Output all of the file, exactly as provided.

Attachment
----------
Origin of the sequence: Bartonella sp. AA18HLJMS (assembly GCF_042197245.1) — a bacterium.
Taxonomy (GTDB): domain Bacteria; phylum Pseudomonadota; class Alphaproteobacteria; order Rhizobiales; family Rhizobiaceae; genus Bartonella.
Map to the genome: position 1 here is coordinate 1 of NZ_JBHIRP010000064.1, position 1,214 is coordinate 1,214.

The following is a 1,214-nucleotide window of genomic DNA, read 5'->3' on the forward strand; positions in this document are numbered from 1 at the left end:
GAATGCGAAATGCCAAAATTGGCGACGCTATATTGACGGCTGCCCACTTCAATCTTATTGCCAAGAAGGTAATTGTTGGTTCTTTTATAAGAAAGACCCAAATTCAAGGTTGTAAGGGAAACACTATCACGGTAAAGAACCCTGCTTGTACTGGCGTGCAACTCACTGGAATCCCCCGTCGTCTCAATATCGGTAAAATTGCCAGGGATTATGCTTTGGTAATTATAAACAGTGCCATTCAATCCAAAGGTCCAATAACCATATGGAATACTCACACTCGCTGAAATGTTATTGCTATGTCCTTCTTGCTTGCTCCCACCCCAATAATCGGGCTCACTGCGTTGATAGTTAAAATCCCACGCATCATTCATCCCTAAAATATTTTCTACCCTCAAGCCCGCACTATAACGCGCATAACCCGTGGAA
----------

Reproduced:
Origin of the sequence: Bartonella sp. AA18HLJMS (assembly GCF_042197245.1) — a bacterium.
Taxonomy (GTDB): domain Bacteria; phylum Pseudomonadota; class Alphaproteobacteria; order Rhizobiales; family Rhizobiaceae; genus Bartonella.
Map to the genome: position 1 here is coordinate 1 of NZ_JBHIRP010000064.1, position 1,214 is coordinate 1,214.

The following is a 1,214-nucleotide window of genomic DNA, read 5'->3' on the forward strand; positions in this document are numbered from 1 at the left end:
GAATGCGAAATGCCAAAATTGGCGACGCTATATTGACGGCTGCCCACTTCAATCTTATTGCCAAGAAGGTAATTGTTGGTTCTTTTATAAGAAAGACCCAAATTCAAGGTTGTAAGGGAAACACTATCACGGTAAAGAACCCTGCTTGTACTGGCGTGCAACTCACTGGAATCCCCCGTCGTCTCAATATCGGTAAAATTGCCAGGGATTATGCTTTGGTAATTATAAACAGTGCCATTCAATCCAAAGGTCCAATAACCATATGGAATACTCACACTCGCTGAAATGTTATTGCTATGTCCTTCTTGCTTGCTCCCACCCCAATAATCGGGCTCACTGCGTTGATAGTTAAAATCCCACGCATCATTCATCCCTAAAATATTTTCTACCCTCAAGCCCGCACTATAACGCGCATAACCCGTGGAA